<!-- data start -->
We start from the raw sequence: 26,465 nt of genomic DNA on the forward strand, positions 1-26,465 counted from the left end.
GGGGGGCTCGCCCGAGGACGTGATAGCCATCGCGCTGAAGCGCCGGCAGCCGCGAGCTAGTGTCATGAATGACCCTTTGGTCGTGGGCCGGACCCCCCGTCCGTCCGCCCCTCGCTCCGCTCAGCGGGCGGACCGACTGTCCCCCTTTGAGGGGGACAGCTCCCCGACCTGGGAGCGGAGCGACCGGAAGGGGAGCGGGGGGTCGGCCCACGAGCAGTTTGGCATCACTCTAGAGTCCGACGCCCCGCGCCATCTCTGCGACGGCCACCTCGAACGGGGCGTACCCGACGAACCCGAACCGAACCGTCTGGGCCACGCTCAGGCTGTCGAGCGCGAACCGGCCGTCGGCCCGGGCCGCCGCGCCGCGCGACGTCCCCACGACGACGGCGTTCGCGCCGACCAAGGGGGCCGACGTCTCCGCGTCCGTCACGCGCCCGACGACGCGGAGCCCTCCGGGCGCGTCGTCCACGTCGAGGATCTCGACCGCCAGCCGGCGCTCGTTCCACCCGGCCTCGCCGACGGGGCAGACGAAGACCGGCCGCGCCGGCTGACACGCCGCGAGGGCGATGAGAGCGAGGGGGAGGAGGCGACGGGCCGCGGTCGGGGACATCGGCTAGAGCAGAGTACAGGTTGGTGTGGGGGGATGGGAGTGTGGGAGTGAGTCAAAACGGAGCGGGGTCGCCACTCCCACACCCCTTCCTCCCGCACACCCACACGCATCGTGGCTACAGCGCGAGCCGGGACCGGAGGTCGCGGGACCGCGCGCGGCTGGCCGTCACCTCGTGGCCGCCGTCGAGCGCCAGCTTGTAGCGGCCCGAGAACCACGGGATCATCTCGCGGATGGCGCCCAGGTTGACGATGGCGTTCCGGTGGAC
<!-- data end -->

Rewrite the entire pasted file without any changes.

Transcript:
We start from the raw sequence: 26,465 nt of genomic DNA on the forward strand, positions 1-26,465 counted from the left end.
GGGGGGCTCGCCCGAGGACGTGATAGCCATCGCGCTGAAGCGCCGGCAGCCGCGAGCTAGTGTCATGAATGACCCTTTGGTCGTGGGCCGGACCCCCCGTCCGTCCGCCCCTCGCTCCGCTCAGCGGGCGGACCGACTGTCCCCCTTTGAGGGGGACAGCTCCCCGACCTGGGAGCGGAGCGACCGGAAGGGGAGCGGGGGGTCGGCCCACGAGCAGTTTGGCATCACTCTAGAGTCCGACGCCCCGCGCCATCTCTGCGACGGCCACCTCGAACGGGGCGTACCCGACGAACCCGAACCGAACCGTCTGGGCCACGCTCAGGCTGTCGAGCGCGAACCGGCCGTCGGCCCGGGCCGCCGCGCCGCGCGACGTCCCCACGACGACGGCGTTCGCGCCGACCAAGGGGGCCGACGTCTCCGCGTCCGTCACGCGCCCGACGACGCGGAGCCCTCCGGGCGCGTCGTCCACGTCGAGGATCTCGACCGCCAGCCGGCGCTCGTTCCACCCGGCCTCGCCGACGGGGCAGACGAAGACCGGCCGCGCCGGCTGACACGCCGCGAGGGCGATGAGAGCGAGGGGGAGGAGGCGACGGGCCGCGGTCGGGGACATCGGCTAGAGCAGAGTACAGGTTGGTGTGGGGGGATGGGAGTGTGGGAGTGAGTCAAAACGGAGCGGGGTCGCCACTCCCACACCCCTTCCTCCCGCACACCCACACGCATCGTGGCTACAGCGCGAGCCGGGACCGGAGGTCGCGGGACCGCGCGCGGCTGGCCGTCACCTCGTGGCCGCCGTCGAGCGCCAGCTTGTAGCGGCCCGAGAACCACGGGATCATCTCGCGGATGGCGCCCAGGTTGACGATGGCGTTCCGGTGGAC